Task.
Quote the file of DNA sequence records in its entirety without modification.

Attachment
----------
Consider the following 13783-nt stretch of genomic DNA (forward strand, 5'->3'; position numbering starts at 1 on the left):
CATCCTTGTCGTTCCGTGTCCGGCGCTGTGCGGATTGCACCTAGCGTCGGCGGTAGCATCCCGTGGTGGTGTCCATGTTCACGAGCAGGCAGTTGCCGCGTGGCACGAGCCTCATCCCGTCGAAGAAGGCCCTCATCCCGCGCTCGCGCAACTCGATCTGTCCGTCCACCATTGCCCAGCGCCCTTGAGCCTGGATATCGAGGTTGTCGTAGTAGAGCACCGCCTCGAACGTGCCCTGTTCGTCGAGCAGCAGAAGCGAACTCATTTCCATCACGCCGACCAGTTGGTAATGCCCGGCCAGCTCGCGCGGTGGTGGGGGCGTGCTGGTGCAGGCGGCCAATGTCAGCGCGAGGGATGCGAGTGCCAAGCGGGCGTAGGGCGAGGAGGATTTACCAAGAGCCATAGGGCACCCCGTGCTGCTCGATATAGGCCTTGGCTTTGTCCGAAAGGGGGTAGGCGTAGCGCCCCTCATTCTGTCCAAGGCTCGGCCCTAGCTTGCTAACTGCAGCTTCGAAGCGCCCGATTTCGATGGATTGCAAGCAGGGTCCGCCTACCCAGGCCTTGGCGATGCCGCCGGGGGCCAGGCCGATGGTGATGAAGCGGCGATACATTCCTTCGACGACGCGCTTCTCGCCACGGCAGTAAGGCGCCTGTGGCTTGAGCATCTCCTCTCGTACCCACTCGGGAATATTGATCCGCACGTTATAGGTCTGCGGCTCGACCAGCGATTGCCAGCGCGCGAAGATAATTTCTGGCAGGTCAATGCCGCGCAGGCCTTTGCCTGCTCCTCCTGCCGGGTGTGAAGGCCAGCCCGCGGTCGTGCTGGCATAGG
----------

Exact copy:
Consider the following 13783-nt stretch of genomic DNA (forward strand, 5'->3'; position numbering starts at 1 on the left):
CATCCTTGTCGTTCCGTGTCCGGCGCTGTGCGGATTGCACCTAGCGTCGGCGGTAGCATCCCGTGGTGGTGTCCATGTTCACGAGCAGGCAGTTGCCGCGTGGCACGAGCCTCATCCCGTCGAAGAAGGCCCTCATCCCGCGCTCGCGCAACTCGATCTGTCCGTCCACCATTGCCCAGCGCCCTTGAGCCTGGATATCGAGGTTGTCGTAGTAGAGCACCGCCTCGAACGTGCCCTGTTCGTCGAGCAGCAGAAGCGAACTCATTTCCATCACGCCGACCAGTTGGTAATGCCCGGCCAGCTCGCGCGGTGGTGGGGGCGTGCTGGTGCAGGCGGCCAATGTCAGCGCGAGGGATGCGAGTGCCAAGCGGGCGTAGGGCGAGGAGGATTTACCAAGAGCCATAGGGCACCCCGTGCTGCTCGATATAGGCCTTGGCTTTGTCCGAAAGGGGGTAGGCGTAGCGCCCCTCATTCTGTCCAAGGCTCGGCCCTAGCTTGCTAACTGCAGCTTCGAAGCGCCCGATTTCGATGGATTGCAAGCAGGGTCCGCCTACCCAGGCCTTGGCGATGCCGCCGGGGGCCAGGCCGATGGTGATGAAGCGGCGATACATTCCTTCGACGACGCGCTTCTCGCCACGGCAGTAAGGCGCCTGTGGCTTGAGCATCTCCTCTCGTACCCACTCGGGAATATTGATCCGCACGTTATAGGTCTGCGGCTCGACCAGCGATTGCCAGCGCGCGAAGATAATTTCTGGCAGGTCAATGCCGCGCAGGCCTTTGCCTGCTCCTCCTGCCGGGTGTGAAGGCCAGCCCGCGGTCGTGCTGGCATAGG